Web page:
Faces are as malleable as notion of beauty

by Rob Kuznia

For some people, happiness can be bought.
Sander Gilman, a professor from the University of Chicago, spoke Wednesday at the Weisman Art Museum about how physiological stereotypes of German Jews in the late 1800s caused many of them to seek aesthetic surgery in order to attain happiness.
More than 50 people attended the lecture to ascertain how the notion of beauty is a societal construction of the times.
“Bear in mind that the story of the Jews is just one of hundreds,” he said. Similar stories about blacks, Japanese, Indians and women today could also be used as evidence for his argument, he said.
English doctoral student Penny Kelsey attended the lecture because she read an article by Gilman in her English and Modern Drama class that focused on race, ethnicity and gender. She said the lecture gave her unique insight on some of the oppressive stereotypes she seldom heard about.
“The thought of the day in late 19th century Germany was that the visible body points toward the invisible,” Gilman said. “Jewish men were thought to be unmanly because many tended to be flatfooted and thus unfit for war. Their clawish’ hands reflected their greedy tendencies,’ and the hooked nose was a sign of their ‘mercantile souls.'”
As a result, many surgeons began to recast and alter Jews’ bodies to make them look more stereotypically German and therefore more acceptable.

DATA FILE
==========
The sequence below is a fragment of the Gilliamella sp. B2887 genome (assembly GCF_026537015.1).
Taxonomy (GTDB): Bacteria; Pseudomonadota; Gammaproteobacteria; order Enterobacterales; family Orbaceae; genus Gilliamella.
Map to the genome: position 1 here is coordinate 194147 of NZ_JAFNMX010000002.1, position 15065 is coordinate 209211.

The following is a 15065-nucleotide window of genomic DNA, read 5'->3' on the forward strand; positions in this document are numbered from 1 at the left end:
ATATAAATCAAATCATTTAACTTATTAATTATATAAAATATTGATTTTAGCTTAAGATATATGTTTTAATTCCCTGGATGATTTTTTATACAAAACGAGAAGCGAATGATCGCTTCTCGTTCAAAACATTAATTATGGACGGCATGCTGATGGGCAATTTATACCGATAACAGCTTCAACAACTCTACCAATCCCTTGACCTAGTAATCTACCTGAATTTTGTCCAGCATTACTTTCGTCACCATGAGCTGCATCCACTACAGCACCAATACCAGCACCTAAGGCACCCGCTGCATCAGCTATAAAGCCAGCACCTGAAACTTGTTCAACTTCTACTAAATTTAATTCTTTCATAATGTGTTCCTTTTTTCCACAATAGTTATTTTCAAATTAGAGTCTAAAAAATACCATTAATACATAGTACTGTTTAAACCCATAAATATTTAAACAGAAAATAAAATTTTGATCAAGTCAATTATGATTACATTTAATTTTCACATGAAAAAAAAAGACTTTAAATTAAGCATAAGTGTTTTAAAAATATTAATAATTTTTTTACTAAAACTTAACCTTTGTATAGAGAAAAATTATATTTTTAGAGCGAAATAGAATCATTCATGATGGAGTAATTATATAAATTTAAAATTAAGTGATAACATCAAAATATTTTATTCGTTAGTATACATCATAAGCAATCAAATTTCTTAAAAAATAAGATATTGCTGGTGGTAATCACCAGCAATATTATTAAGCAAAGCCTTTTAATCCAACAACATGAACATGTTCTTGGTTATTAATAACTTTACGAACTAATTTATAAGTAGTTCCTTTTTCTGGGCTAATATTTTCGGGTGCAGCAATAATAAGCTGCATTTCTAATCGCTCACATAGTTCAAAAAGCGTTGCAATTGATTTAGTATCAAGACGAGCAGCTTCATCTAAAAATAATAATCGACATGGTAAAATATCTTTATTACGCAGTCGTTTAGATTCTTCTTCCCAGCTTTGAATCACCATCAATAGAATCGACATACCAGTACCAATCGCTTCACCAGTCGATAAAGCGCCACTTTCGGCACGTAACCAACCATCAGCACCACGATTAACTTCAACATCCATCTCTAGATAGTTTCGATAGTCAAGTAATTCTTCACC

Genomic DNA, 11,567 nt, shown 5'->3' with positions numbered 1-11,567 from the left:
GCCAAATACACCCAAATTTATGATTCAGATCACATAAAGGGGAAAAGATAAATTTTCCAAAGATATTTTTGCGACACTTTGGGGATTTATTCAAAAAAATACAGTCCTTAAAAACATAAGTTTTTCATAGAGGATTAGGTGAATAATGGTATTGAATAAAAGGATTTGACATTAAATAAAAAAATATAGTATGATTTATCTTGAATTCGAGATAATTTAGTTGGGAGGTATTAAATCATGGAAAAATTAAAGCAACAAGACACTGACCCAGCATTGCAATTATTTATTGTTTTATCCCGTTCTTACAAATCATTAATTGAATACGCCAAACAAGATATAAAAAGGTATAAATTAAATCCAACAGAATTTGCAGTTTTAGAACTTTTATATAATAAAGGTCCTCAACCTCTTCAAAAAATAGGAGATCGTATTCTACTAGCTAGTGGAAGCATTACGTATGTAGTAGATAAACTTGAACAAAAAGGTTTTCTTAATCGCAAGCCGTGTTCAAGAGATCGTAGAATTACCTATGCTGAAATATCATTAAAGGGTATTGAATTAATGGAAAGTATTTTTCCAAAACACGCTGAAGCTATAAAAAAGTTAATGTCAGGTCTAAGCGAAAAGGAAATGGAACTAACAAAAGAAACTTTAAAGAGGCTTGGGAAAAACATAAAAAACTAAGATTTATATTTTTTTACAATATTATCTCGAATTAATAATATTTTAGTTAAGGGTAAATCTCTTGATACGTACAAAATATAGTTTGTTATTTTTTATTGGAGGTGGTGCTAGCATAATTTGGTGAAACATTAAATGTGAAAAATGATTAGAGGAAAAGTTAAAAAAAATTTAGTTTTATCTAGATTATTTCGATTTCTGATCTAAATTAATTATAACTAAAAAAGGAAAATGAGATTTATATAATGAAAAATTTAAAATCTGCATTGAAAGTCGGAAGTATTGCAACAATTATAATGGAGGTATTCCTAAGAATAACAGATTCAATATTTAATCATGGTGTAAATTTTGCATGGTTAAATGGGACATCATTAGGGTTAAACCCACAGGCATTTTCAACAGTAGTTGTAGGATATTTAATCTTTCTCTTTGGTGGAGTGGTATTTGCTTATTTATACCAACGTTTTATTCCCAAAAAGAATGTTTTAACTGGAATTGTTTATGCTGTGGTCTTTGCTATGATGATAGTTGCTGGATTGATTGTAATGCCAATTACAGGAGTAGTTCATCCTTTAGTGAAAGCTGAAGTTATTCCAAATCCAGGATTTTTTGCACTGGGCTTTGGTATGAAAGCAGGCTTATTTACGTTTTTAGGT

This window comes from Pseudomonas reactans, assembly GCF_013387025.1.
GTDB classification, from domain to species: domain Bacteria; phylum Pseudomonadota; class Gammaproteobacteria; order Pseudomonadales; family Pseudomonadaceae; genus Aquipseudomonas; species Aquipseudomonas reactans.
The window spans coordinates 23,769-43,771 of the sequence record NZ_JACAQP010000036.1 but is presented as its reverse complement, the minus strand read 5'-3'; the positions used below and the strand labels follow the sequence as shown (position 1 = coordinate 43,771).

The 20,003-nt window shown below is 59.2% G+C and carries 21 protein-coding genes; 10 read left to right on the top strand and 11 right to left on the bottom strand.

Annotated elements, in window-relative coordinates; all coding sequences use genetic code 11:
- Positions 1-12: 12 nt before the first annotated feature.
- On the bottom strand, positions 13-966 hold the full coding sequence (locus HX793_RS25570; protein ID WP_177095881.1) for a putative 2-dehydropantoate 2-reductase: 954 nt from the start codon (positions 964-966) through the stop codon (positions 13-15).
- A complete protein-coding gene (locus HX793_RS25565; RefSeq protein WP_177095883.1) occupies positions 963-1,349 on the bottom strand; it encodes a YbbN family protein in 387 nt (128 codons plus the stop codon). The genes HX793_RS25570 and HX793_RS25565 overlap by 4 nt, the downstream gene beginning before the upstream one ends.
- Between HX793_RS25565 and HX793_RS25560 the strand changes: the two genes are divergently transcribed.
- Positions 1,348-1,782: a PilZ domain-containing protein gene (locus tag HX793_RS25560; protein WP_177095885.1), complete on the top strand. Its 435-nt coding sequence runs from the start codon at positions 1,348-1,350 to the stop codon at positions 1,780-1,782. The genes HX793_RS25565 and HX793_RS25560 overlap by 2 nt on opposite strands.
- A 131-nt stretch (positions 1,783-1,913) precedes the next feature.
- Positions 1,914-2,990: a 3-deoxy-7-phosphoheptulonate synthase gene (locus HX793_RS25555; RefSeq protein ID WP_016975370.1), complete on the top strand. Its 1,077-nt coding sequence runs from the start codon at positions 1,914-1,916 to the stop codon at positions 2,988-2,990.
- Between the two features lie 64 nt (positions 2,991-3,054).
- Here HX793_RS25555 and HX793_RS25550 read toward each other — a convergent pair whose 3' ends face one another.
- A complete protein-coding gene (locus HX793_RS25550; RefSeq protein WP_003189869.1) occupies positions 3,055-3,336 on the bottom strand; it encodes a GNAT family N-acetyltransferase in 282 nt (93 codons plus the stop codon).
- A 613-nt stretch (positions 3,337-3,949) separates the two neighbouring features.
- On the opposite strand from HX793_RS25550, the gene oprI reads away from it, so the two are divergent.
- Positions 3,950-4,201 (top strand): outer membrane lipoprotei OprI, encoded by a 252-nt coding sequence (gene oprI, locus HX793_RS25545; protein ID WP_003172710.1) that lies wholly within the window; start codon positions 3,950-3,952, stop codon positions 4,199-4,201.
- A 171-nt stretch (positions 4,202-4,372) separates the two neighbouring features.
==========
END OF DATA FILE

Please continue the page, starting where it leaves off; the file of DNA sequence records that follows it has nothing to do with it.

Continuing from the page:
So Jews, many of them children, either sought aesthetic surgery themselves or were encouraged to do so by their parents to make them feel more accepted. Unhappy and unemployed Jewish bachelors sought relief through nose jobs. Jewish women felt compelled to undergo breast reductions, thereby conforming to the ideal German female figure.
In the last century, these sentiments have evolved to become less morally judgmental. Today, ethnic appearances are actually fashionable — in small doses, he said.
“Today, Jews have operations not to completely eradicate their Jewish appearance, but to make themselves appear less Jewish,” he said.
Gilman is a professor of Germanic studies, comparative literature and psychiatry. Mary Ellis, associate administrator of the English department and the lecture’s organizer, said Gilman is a positive influence on students because his unusually eclectic background allows him to speak knowledgeably on several topics, like psychiatry, history and cultural studies.